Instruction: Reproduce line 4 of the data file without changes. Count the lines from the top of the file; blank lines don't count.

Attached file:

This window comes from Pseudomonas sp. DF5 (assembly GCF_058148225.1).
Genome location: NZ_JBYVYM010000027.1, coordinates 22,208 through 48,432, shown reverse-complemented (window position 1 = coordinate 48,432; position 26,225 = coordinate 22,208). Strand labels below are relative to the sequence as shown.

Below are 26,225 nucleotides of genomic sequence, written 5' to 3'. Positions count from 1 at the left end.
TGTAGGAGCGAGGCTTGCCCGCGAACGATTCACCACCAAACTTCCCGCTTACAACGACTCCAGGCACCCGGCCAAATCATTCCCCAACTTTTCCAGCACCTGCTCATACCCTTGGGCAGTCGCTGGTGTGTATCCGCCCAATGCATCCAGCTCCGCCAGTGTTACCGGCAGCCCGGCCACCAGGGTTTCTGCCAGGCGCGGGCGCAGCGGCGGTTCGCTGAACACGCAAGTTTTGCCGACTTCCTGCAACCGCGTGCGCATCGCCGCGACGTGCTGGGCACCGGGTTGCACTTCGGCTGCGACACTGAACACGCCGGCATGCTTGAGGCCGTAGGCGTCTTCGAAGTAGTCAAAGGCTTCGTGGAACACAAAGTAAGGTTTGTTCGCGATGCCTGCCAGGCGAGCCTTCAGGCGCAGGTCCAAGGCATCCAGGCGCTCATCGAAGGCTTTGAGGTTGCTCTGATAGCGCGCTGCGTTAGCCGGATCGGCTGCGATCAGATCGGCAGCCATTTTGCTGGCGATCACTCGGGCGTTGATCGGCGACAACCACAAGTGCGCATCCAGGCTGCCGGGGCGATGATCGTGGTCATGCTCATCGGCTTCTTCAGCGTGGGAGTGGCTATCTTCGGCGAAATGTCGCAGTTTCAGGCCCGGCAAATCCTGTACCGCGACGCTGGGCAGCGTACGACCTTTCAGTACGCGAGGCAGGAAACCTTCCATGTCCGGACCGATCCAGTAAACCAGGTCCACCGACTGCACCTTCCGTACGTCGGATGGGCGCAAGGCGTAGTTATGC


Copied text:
TGTAGGAGCGAGGCTTGCCCGCGAACGATTCACCACCAAACTTCCCGCTTACAACGACTCCAGGCACCCGGCCAAATCATTCCCCAACTTTTCCAGCACCTGCTCATACCCTTGGGCAGTCGCTGGTGTGTATCCGCCCAATGCATCCAGCTCCGCCAGTGTTACCGGCAGCCCGGCCACCAGGGTTTCTGCCAGGCGCGGGCGCAGCGGCGGTTCGCTGAACACGCAAGTTTTGCCGACTTCCTGCAACCGCGTGCGCATCGCCGCGACGTGCTGGGCACCGGGTTGCACTTCGGCTGCGACACTGAACACGCCGGCATGCTTGAGGCCGTAGGCGTCTTCGAAGTAGTCAAAGGCTTCGTGGAACACAAAGTAAGGTTTGTTCGCGATGCCTGCCAGGCGAGCCTTCAGGCGCAGGTCCAAGGCATCCAGGCGCTCATCGAAGGCTTTGAGGTTGCTCTGATAGCGCGCTGCGTTAGCCGGATCGGCTGCGATCAGATCGGCAGCCATTTTGCTGGCGATCACTCGGGCGTTGATCGGCGACAACCACAAGTGCGCATCCAGGCTGCCGGGGCGATGATCGTGGTCATGCTCATCGGCTTCTTCAGCGTGGGAGTGGCTATCTTCGGCGAAATGTCGCAGTTTCAGGCCCGGCAAATCCTGTACCGCGACGCTGGGCAGCGTACGACCTTTCAGTACGCGAGGCAGGAAACCTTCCATGTCCGGACCGATCCAGTAAACCAGGTCCACCGACTGCACCTTCCGTACGTCGGATGGGCGCAAGGCGTAGTTATGC